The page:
When practitioners of Agile fail to grasp the concept itself, it leads to their teams disliking Agility and choose to work against it. This reduces functionality across the team and causes issues overall.
Will to change during a project
The fundamental reason that makes software project managers (and project managers overall) unknowingly violate the principles of Agile is basic human nature. Since childhood, an individual is moulded to listen and take orders from people superior to them. The training remains deep in the consciousness of an individual as they grow to be independent and salaried individuals, including the rebellious ones who flaunts authority.
This nature then is applied in the implementation of Agile with a structured process, as it makes it comfortable to do so. Another reason why individuals don’t wish to be Agile is the core reasoning of the concept and the ability to make the project or product owner responsible for blame. On the other hand, an Agile-mindset not only responds positively to change but also takes responsibility for tasks. As such, if it fails to blame no one other than the individual themselves it puts the risk on them in these changing requirements.
The very idea of taking upon blame or responsibility for failure is scary to such individuals. For, as human beings, they fear failure the most.
Moreover, the usual blame game is not applicable when being Agile. It is not surprising when considering human nature that individuals dislike taking the culpability, and would rather blame a third-party for something that went wrong in the overall project or product development for instance. As such, when a particular idea fails in a strategy one can easily hold the manager responsible or the team leader; or even overall resource – blaming anyone but themselves. However, when applied in a true sense, Agility does not support blaming others and promotes taking responsibility for their own actions. This is one of the aspects that makes individuals dislike Agile.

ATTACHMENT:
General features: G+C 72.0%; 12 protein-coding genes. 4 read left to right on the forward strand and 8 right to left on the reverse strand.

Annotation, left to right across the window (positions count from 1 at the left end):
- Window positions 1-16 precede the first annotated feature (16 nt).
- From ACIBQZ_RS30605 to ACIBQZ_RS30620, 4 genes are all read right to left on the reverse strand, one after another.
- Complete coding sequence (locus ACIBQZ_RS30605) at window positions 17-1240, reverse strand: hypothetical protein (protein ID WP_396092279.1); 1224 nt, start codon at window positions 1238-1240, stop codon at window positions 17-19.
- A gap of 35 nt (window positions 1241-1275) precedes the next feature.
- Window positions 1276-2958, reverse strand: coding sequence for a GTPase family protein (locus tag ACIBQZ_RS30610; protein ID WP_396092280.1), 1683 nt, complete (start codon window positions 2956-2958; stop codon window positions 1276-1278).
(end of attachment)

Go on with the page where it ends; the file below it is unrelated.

Are there any lean alternatives to Agile development
The only alternative to Agile processes is Agile alone. The structured and the managerial way the concept of Agility is handled and the human nature causing it is the root cause of why developers dislike Agile and why the concept is not effective sometimes. As such, the only way forward from this slump is to implement the true meaning and essence of Agile.
Managers have to be ready to let go of their false beliefs and be open to change in a decent timeframe. They should try and establish a work culture that focuses its prioritization on Agile, following the four core values and twelve principles of the Agile Manifesto. Only then, would the employees like developers start accepting the concept and applying it effectively in retrospective and for ideas moving forward.
To conclude, Being Agile and having an Agile-mindset is important for the growth of a company, enabling cross-functional teams and therefore its overall productivity. As such, an organization and its executive should implement whatever is necessary to make its employees accept the concept. Through Business Agility programs from institutions like Leadership Tribe, a company can train its managerial staff to make them understand what Agility and being Agile means. Doing so will lead to the staff being better managers who can inspire their teams into being Agile.
The human nature that constantly fights Agility can only be changed by implementing the core values of concept in daily life without limiting it to professional areas. Therefore, to make developers like, and use the concepts of Agility, a manager should be Agile thoroughly. We, at Leadership Tribe, offer Agile methods in our coaching and training to support you and your team members in your journey to being Agile, as well as Kanban, Scrum Methodology, Sprint Planning and more.